In addition to BlockFi, the SEC also reported charges against 11 individuals for their alleged roles in creating and promoting Forsage, a fraudulent crypto pyramid, and a Ponzi scheme.
The SEC also brought insider trading charges against Ishan Wahi and his associates, alleging that Wahi obtained material non-public information in his former role as a product manager at Coinbase. The executive then tipped his associates ahead of announcements regarding multiple crypto asset securities that would be made available for trading on the platform, in advance of which his associates traded.
Among the cases listed was NVIDIA Corporation, which was also charged for inadequate disclosures concerning the impact of crypto mining on the company’s gaming business.
Wall Street Giants Leading the Charge
The SEC is responsible for enforcing federal securities laws designed to protect investors and promote fair and orderly markets. The agency regularly releases enforcement results, which provide information on the actions the regulator has taken against violators of securities laws.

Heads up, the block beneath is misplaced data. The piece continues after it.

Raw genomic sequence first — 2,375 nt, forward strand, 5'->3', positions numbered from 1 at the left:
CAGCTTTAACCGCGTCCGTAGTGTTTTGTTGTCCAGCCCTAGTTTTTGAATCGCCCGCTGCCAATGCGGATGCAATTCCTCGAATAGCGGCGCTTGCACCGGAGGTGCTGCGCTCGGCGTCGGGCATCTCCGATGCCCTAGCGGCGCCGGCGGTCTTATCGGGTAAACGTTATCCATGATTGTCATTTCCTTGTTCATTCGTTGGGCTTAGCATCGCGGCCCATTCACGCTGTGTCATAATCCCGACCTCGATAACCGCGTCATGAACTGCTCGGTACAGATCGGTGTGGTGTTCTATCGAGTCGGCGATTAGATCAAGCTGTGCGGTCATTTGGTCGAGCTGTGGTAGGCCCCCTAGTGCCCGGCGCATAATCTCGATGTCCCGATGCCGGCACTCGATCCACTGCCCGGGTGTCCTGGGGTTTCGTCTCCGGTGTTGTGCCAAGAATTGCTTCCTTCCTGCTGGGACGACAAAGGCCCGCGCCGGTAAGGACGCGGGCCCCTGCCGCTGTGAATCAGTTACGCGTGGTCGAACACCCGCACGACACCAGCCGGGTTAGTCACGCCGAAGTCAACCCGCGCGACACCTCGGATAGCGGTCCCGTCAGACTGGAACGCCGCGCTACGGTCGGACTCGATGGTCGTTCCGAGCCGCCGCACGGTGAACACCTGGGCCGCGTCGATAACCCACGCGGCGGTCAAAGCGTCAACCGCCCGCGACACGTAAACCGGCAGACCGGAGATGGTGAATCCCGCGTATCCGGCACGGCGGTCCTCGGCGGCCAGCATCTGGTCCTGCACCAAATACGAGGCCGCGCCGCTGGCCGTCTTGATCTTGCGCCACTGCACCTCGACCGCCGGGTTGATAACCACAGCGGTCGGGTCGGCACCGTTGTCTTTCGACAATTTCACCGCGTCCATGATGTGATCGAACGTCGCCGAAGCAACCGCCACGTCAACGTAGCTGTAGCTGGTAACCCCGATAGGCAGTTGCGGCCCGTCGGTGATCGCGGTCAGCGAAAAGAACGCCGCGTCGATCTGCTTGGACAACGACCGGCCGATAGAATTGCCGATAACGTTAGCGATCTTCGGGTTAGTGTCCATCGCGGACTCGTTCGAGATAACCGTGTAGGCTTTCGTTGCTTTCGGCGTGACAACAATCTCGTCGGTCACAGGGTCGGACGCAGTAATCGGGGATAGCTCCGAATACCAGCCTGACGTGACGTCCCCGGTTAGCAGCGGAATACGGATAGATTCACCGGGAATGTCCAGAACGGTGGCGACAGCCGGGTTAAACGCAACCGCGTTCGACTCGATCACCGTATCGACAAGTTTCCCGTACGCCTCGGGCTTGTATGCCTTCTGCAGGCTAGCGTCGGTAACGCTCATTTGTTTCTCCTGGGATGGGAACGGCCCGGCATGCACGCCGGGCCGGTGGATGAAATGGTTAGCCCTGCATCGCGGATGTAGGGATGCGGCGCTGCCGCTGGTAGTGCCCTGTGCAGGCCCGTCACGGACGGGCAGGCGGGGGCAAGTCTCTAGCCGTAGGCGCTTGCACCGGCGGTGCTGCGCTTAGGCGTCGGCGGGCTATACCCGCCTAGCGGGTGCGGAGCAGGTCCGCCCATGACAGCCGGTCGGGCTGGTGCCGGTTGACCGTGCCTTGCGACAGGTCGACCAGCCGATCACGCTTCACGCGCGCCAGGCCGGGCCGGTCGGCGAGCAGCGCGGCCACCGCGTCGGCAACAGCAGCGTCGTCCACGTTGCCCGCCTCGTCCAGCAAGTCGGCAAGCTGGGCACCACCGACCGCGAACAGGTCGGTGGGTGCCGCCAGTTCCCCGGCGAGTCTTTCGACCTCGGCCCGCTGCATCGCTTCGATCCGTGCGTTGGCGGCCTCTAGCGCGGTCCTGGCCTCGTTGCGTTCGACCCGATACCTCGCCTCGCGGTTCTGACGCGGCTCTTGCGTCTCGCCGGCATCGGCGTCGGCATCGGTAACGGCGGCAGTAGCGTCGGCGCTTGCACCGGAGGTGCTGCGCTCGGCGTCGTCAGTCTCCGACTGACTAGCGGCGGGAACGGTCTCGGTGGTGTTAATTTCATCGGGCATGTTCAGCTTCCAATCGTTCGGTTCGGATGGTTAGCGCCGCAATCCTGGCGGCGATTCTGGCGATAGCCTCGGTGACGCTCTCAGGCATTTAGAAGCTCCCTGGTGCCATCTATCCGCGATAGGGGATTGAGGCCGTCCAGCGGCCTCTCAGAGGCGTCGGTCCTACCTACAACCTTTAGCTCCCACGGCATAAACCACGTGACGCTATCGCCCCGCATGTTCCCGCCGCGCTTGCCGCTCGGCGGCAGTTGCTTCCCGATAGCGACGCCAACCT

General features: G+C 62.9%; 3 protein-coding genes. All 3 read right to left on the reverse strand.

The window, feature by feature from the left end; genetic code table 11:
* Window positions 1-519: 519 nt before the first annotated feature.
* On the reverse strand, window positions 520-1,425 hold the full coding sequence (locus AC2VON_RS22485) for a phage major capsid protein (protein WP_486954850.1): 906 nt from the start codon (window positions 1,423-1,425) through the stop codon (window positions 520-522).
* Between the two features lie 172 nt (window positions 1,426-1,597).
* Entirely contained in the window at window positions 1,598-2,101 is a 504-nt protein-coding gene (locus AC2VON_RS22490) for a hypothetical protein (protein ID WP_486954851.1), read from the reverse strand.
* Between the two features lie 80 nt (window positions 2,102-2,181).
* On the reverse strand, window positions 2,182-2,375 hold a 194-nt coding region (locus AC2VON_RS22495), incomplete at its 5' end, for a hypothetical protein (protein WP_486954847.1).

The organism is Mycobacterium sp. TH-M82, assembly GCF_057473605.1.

The SEC’s enforcement results can be found on its website and are also published in the SEC’s Annual Report. The results provide information on the SEC’s actions, including the type of violation, the number of cases brought, and the amount of money recovered.
The agency aims to show that it is committed to protecting investors and maintaining fair and orderly markets through its enforcement results. However, crypto wasn’t the only focus of the SEC. In fact, the record amount of civil penalties was partly driven by the fines against several large Wall Street firms.
A whopping $1.2 billion in penalties were reported against JP Morgan Securities and 16 other firms for “widespread and long-standing failures” to preserve text message communications on personal devices.
The banking giant JP Morgan agreed to settle charges that included many prominent names in financial services, including Barclays Capital, Bank of America Securities, Citigroup, Credit Suisse, Deutsche Bank, Goldman Sachs, Morgan Stanley, and UBS.
The commission also brought actions against Allianz Global Investors, which is paying $1 billion to settle charges for allegedly concealing the downside risks of a complex options trading strategy from investors.